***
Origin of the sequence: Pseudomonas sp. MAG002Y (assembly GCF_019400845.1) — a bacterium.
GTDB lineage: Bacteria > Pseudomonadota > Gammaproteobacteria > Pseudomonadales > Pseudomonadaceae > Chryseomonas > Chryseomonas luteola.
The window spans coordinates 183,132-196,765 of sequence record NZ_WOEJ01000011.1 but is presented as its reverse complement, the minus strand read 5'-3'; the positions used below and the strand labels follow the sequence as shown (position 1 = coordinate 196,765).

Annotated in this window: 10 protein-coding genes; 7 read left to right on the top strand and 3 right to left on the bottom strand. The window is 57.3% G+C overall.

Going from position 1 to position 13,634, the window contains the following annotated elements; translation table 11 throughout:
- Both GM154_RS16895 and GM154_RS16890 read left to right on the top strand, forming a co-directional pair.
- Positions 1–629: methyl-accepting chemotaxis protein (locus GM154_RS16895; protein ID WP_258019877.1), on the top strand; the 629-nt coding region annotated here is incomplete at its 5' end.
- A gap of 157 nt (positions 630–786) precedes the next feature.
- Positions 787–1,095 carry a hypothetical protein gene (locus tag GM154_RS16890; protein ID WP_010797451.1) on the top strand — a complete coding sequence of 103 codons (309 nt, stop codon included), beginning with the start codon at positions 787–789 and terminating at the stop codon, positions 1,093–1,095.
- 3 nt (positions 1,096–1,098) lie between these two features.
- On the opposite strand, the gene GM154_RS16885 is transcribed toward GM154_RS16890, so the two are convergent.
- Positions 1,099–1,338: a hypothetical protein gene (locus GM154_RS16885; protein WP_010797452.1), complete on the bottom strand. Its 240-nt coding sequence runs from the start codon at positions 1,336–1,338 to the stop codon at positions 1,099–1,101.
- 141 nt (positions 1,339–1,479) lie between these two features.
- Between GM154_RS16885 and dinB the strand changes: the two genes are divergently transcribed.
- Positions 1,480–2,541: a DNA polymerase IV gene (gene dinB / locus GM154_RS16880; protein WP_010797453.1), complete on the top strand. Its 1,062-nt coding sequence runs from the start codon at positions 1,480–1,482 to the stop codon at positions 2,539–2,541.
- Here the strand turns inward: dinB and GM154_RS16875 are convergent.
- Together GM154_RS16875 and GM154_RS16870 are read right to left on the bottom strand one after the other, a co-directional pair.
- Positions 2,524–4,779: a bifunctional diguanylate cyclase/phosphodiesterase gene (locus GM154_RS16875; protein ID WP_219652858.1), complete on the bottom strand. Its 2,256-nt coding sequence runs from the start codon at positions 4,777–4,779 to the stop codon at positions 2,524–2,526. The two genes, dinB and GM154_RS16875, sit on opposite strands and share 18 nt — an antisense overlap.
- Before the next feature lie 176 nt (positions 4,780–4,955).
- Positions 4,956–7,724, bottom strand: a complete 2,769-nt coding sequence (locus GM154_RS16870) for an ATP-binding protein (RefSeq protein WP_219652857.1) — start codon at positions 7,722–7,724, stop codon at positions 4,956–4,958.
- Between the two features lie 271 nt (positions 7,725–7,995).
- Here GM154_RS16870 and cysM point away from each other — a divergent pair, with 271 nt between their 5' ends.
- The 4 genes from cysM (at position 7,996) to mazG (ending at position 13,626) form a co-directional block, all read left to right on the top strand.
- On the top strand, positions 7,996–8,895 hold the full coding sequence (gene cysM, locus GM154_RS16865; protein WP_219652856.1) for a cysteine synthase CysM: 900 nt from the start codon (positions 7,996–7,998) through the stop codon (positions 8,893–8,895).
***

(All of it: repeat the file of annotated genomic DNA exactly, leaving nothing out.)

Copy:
Origin of the sequence: Pseudomonas sp. MAG002Y (assembly GCF_019400845.1) — a bacterium.
GTDB lineage: Bacteria > Pseudomonadota > Gammaproteobacteria > Pseudomonadales > Pseudomonadaceae > Chryseomonas > Chryseomonas luteola.
The window spans coordinates 183,132-196,765 of sequence record NZ_WOEJ01000011.1 but is presented as its reverse complement, the minus strand read 5'-3'; the positions used below and the strand labels follow the sequence as shown (position 1 = coordinate 196,765).

Annotated in this window: 10 protein-coding genes; 7 read left to right on the top strand and 3 right to left on the bottom strand. The window is 57.3% G+C overall.

Going from position 1 to position 13,634, the window contains the following annotated elements; translation table 11 throughout:
- Both GM154_RS16895 and GM154_RS16890 read left to right on the top strand, forming a co-directional pair.
- Positions 1–629: methyl-accepting chemotaxis protein (locus GM154_RS16895; protein ID WP_258019877.1), on the top strand; the 629-nt coding region annotated here is incomplete at its 5' end.
- A gap of 157 nt (positions 630–786) precedes the next feature.
- Positions 787–1,095 carry a hypothetical protein gene (locus tag GM154_RS16890; protein ID WP_010797451.1) on the top strand — a complete coding sequence of 103 codons (309 nt, stop codon included), beginning with the start codon at positions 787–789 and terminating at the stop codon, positions 1,093–1,095.
- 3 nt (positions 1,096–1,098) lie between these two features.
- On the opposite strand, the gene GM154_RS16885 is transcribed toward GM154_RS16890, so the two are convergent.
- Positions 1,099–1,338: a hypothetical protein gene (locus GM154_RS16885; protein WP_010797452.1), complete on the bottom strand. Its 240-nt coding sequence runs from the start codon at positions 1,336–1,338 to the stop codon at positions 1,099–1,101.
- 141 nt (positions 1,339–1,479) lie between these two features.
- Between GM154_RS16885 and dinB the strand changes: the two genes are divergently transcribed.
- Positions 1,480–2,541: a DNA polymerase IV gene (gene dinB / locus GM154_RS16880; protein WP_010797453.1), complete on the top strand. Its 1,062-nt coding sequence runs from the start codon at positions 1,480–1,482 to the stop codon at positions 2,539–2,541.
- Here the strand turns inward: dinB and GM154_RS16875 are convergent.
- Together GM154_RS16875 and GM154_RS16870 are read right to left on the bottom strand one after the other, a co-directional pair.
- Positions 2,524–4,779: a bifunctional diguanylate cyclase/phosphodiesterase gene (locus GM154_RS16875; protein ID WP_219652858.1), complete on the bottom strand. Its 2,256-nt coding sequence runs from the start codon at positions 4,777–4,779 to the stop codon at positions 2,524–2,526. The two genes, dinB and GM154_RS16875, sit on opposite strands and share 18 nt — an antisense overlap.
- Before the next feature lie 176 nt (positions 4,780–4,955).
- Positions 4,956–7,724, bottom strand: a complete 2,769-nt coding sequence (locus GM154_RS16870) for an ATP-binding protein (RefSeq protein WP_219652857.1) — start codon at positions 7,722–7,724, stop codon at positions 4,956–4,958.
- Between the two features lie 271 nt (positions 7,725–7,995).
- Here GM154_RS16870 and cysM point away from each other — a divergent pair, with 271 nt between their 5' ends.
- The 4 genes from cysM (at position 7,996) to mazG (ending at position 13,626) form a co-directional block, all read left to right on the top strand.
- On the top strand, positions 7,996–8,895 hold the full coding sequence (gene cysM, locus GM154_RS16865; protein WP_219652856.1) for a cysteine synthase CysM: 900 nt from the start codon (positions 7,996–7,998) through the stop codon (positions 8,893–8,895).